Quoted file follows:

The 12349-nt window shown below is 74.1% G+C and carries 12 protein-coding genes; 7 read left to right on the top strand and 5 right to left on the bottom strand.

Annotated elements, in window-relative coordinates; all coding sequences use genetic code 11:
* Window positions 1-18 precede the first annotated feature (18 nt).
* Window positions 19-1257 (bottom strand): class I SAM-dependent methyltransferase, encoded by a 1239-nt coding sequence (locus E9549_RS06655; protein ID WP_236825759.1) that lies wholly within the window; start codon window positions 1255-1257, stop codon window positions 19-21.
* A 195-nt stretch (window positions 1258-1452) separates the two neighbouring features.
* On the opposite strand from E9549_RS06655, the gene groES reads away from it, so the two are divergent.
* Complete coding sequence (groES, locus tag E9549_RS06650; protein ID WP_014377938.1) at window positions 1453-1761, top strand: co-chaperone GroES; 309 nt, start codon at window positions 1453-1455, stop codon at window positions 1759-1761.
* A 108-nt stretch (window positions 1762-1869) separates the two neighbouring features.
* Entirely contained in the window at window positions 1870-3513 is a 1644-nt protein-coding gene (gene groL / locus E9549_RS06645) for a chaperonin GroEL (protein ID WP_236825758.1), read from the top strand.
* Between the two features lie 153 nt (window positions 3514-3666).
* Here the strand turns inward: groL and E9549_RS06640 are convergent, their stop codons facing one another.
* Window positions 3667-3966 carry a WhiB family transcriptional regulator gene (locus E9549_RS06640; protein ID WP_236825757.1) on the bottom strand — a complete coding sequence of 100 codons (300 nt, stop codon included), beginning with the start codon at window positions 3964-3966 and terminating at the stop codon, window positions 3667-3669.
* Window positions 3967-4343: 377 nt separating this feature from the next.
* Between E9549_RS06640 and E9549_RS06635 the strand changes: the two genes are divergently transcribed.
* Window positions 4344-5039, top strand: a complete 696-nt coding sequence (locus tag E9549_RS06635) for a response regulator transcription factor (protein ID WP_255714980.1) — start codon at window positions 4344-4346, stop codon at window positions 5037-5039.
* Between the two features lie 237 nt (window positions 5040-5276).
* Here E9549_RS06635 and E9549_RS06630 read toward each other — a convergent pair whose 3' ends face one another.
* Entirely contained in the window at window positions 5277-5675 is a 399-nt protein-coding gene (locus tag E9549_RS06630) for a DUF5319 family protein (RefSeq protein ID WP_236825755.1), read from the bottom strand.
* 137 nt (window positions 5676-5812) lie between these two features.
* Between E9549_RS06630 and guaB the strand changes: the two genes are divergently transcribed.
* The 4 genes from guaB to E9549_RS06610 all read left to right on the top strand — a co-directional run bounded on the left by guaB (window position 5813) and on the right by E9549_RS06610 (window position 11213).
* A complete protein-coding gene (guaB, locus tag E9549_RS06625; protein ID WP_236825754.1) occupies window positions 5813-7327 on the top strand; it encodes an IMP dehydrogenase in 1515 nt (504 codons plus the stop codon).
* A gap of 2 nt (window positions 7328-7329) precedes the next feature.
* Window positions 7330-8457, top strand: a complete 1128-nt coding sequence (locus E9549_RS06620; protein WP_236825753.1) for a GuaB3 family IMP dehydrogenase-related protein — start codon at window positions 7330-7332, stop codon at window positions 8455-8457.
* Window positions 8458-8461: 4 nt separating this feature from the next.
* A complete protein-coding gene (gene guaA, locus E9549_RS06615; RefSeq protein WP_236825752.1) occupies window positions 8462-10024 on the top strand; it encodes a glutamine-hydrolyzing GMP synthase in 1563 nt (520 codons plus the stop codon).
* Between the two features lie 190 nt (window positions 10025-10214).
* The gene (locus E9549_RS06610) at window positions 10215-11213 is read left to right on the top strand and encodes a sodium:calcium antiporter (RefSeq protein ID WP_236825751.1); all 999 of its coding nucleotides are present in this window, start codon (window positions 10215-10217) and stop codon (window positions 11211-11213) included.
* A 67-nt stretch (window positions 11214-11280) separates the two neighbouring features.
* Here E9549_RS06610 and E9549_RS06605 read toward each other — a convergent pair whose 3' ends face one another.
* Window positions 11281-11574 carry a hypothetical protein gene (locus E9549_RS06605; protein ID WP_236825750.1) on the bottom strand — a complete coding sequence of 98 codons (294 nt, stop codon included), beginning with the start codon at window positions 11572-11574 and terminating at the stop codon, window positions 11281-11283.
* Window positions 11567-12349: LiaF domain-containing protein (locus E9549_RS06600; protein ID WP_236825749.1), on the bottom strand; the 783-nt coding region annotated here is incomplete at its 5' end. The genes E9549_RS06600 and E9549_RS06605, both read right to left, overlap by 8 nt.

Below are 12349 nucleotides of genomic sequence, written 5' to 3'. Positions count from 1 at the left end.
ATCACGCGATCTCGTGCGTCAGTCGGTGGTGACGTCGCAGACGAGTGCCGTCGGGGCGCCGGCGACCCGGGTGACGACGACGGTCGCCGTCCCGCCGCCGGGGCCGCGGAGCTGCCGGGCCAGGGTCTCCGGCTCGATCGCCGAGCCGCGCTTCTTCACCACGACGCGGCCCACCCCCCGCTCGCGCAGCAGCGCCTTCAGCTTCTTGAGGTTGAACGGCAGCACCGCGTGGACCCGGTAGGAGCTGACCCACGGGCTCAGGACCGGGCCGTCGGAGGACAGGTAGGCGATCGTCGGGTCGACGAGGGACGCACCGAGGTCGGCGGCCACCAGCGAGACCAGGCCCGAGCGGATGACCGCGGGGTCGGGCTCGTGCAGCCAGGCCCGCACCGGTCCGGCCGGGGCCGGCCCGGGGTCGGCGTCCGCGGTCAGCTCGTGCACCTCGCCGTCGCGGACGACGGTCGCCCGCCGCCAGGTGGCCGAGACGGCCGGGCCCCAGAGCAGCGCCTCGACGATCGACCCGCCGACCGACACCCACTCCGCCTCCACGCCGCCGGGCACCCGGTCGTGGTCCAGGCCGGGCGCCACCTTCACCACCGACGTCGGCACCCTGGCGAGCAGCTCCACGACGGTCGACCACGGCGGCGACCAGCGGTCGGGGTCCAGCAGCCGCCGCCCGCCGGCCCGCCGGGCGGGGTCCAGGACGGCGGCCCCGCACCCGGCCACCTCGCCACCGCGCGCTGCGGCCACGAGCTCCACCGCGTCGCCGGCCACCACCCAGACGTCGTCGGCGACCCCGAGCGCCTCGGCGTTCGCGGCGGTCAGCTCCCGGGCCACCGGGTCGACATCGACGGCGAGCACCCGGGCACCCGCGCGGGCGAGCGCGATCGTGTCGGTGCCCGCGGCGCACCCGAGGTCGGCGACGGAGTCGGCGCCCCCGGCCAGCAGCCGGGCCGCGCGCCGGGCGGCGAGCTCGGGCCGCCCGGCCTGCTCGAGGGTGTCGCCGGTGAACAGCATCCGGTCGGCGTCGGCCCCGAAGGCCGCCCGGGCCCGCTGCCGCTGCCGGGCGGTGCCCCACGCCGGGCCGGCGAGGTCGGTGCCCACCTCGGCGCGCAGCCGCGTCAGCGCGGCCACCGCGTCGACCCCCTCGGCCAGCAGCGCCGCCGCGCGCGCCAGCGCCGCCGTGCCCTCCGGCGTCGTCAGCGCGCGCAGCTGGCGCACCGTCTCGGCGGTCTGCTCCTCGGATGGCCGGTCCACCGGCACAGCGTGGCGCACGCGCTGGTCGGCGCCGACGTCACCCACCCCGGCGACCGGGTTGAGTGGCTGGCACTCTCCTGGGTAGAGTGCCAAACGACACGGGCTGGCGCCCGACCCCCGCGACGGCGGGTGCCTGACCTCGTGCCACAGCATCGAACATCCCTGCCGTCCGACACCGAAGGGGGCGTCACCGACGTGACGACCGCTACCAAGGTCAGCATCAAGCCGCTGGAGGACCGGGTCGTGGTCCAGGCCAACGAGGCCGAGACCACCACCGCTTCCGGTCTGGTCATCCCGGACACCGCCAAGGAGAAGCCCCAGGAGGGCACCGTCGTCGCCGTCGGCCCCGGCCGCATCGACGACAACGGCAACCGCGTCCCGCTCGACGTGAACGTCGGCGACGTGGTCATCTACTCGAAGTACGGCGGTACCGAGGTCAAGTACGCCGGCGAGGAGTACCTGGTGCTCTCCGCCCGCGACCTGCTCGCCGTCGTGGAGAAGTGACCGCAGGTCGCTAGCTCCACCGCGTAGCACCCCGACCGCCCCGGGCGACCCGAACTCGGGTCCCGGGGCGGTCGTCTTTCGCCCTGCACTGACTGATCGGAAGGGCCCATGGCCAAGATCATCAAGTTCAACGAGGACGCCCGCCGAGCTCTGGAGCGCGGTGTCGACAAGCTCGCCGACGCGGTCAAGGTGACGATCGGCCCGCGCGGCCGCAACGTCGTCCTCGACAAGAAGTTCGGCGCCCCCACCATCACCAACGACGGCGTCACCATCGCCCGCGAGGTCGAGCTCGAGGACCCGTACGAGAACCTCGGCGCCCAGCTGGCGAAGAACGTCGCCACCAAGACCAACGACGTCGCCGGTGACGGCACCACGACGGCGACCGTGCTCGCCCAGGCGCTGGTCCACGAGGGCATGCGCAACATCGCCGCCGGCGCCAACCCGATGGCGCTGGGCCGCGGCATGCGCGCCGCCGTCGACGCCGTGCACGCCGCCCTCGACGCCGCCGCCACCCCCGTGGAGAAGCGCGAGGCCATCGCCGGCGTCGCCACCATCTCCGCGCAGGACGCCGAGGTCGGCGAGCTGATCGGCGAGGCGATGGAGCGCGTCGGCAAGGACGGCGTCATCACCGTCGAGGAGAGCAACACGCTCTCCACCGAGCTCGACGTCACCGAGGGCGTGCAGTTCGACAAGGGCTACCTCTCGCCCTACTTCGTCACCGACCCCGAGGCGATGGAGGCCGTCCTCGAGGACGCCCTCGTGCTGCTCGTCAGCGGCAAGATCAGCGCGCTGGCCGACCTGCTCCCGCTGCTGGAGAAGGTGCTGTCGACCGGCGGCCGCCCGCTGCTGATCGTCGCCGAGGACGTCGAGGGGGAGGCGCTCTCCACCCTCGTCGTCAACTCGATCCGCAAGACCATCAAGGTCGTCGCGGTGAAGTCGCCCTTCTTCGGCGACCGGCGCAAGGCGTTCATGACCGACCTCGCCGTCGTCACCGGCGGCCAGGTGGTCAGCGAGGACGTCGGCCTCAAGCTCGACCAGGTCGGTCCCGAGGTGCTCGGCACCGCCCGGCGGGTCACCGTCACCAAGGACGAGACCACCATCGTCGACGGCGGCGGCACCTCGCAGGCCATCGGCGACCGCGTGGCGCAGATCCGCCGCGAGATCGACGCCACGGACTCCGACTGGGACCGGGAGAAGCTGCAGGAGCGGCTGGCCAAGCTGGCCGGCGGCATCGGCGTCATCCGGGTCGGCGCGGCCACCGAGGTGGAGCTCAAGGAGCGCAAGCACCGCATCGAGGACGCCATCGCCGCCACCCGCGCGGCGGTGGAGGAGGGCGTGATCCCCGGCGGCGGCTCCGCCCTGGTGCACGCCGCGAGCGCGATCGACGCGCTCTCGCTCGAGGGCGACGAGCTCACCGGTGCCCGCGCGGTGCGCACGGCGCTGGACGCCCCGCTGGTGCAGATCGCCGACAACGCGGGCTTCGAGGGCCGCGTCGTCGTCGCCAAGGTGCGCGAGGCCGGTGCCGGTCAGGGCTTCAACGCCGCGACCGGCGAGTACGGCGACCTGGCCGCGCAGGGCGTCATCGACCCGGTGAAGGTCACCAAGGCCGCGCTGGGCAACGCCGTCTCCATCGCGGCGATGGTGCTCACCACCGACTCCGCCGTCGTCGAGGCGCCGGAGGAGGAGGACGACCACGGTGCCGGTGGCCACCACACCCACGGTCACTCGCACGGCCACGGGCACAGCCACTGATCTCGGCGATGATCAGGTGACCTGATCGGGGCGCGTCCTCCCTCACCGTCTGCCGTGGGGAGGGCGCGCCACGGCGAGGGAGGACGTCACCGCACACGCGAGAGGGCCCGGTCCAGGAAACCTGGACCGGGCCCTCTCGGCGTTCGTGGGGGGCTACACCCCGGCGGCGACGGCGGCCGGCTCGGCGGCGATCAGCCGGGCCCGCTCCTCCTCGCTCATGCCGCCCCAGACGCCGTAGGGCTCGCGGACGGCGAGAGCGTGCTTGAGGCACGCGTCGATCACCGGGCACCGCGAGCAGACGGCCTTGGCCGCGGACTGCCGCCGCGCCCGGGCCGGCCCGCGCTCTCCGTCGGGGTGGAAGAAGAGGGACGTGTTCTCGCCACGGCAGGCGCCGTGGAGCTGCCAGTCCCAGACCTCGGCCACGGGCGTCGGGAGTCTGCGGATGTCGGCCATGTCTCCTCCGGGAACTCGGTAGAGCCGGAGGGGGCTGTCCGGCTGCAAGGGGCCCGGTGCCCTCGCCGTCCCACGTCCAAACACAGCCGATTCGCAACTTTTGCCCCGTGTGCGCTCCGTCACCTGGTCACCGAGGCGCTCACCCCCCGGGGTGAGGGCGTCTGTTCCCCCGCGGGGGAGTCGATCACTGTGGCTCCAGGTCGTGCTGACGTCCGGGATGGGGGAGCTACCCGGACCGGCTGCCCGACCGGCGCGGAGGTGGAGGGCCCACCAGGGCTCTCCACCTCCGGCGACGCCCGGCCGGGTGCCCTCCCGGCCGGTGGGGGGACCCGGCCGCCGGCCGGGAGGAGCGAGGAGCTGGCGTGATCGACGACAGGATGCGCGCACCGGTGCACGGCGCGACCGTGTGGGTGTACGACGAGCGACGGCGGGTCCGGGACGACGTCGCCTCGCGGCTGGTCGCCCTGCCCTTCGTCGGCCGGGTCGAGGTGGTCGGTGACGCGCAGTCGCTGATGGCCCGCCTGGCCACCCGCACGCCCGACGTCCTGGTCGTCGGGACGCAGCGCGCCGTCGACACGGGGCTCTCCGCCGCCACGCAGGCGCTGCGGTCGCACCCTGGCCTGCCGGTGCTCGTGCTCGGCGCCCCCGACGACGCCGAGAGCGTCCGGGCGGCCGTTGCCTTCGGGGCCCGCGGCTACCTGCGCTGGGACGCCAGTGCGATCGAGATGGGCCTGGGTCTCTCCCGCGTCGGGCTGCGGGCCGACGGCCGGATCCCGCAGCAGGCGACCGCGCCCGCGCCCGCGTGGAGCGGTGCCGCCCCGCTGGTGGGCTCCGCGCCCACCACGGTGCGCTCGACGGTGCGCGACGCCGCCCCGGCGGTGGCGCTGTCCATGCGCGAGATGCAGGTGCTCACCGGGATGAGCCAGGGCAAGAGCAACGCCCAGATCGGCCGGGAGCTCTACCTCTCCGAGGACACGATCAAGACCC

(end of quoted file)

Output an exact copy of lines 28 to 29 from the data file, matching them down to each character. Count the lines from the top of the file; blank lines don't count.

* The gene (locus E9549_RS06610) at window positions 10215-11213 is read left to right on the top strand and encodes a sodium:calcium antiporter (RefSeq protein ID WP_236825751.1); all 999 of its coding nucleotides are present in this window, start codon (window positions 10215-10217) and stop codon (window positions 11211-11213) included.
* A 67-nt stretch (window positions 11214-11280) separates the two neighbouring features.